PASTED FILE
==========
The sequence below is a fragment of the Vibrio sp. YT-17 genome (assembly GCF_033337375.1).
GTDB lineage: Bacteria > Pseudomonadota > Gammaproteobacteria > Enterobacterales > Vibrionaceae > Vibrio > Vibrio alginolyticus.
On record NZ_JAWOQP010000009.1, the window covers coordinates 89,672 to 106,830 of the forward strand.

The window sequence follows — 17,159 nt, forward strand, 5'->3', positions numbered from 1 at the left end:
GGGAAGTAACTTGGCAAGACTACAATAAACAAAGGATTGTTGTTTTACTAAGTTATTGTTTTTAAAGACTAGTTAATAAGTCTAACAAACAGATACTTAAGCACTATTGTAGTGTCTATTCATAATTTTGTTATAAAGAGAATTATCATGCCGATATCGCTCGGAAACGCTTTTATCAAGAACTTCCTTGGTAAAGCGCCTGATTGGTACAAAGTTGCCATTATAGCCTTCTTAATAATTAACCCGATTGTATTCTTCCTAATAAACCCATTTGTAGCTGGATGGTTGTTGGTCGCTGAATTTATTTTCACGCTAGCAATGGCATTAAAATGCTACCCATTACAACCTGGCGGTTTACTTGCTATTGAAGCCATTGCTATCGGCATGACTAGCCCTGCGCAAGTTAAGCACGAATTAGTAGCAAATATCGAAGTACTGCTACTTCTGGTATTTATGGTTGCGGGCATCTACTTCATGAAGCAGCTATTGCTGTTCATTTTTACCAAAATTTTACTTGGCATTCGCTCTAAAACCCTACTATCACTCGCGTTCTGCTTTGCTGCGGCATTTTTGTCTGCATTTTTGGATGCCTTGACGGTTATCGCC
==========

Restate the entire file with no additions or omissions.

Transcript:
The sequence below is a fragment of the Vibrio sp. YT-17 genome (assembly GCF_033337375.1).
GTDB lineage: Bacteria > Pseudomonadota > Gammaproteobacteria > Enterobacterales > Vibrionaceae > Vibrio > Vibrio alginolyticus.
On record NZ_JAWOQP010000009.1, the window covers coordinates 89,672 to 106,830 of the forward strand.

The window sequence follows — 17,159 nt, forward strand, 5'->3', positions numbered from 1 at the left end:
GGGAAGTAACTTGGCAAGACTACAATAAACAAAGGATTGTTGTTTTACTAAGTTATTGTTTTTAAAGACTAGTTAATAAGTCTAACAAACAGATACTTAAGCACTATTGTAGTGTCTATTCATAATTTTGTTATAAAGAGAATTATCATGCCGATATCGCTCGGAAACGCTTTTATCAAGAACTTCCTTGGTAAAGCGCCTGATTGGTACAAAGTTGCCATTATAGCCTTCTTAATAATTAACCCGATTGTATTCTTCCTAATAAACCCATTTGTAGCTGGATGGTTGTTGGTCGCTGAATTTATTTTCACGCTAGCAATGGCATTAAAATGCTACCCATTACAACCTGGCGGTTTACTTGCTATTGAAGCCATTGCTATCGGCATGACTAGCCCTGCGCAAGTTAAGCACGAATTAGTAGCAAATATCGAAGTACTGCTACTTCTGGTATTTATGGTTGCGGGCATCTACTTCATGAAGCAGCTATTGCTGTTCATTTTTACCAAAATTTTACTTGGCATTCGCTCTAAAACCCTACTATCACTCGCGTTCTGCTTTGCTGCGGCATTTTTGTCTGCATTTTTGGATGCCTTGACGGTTATCGCC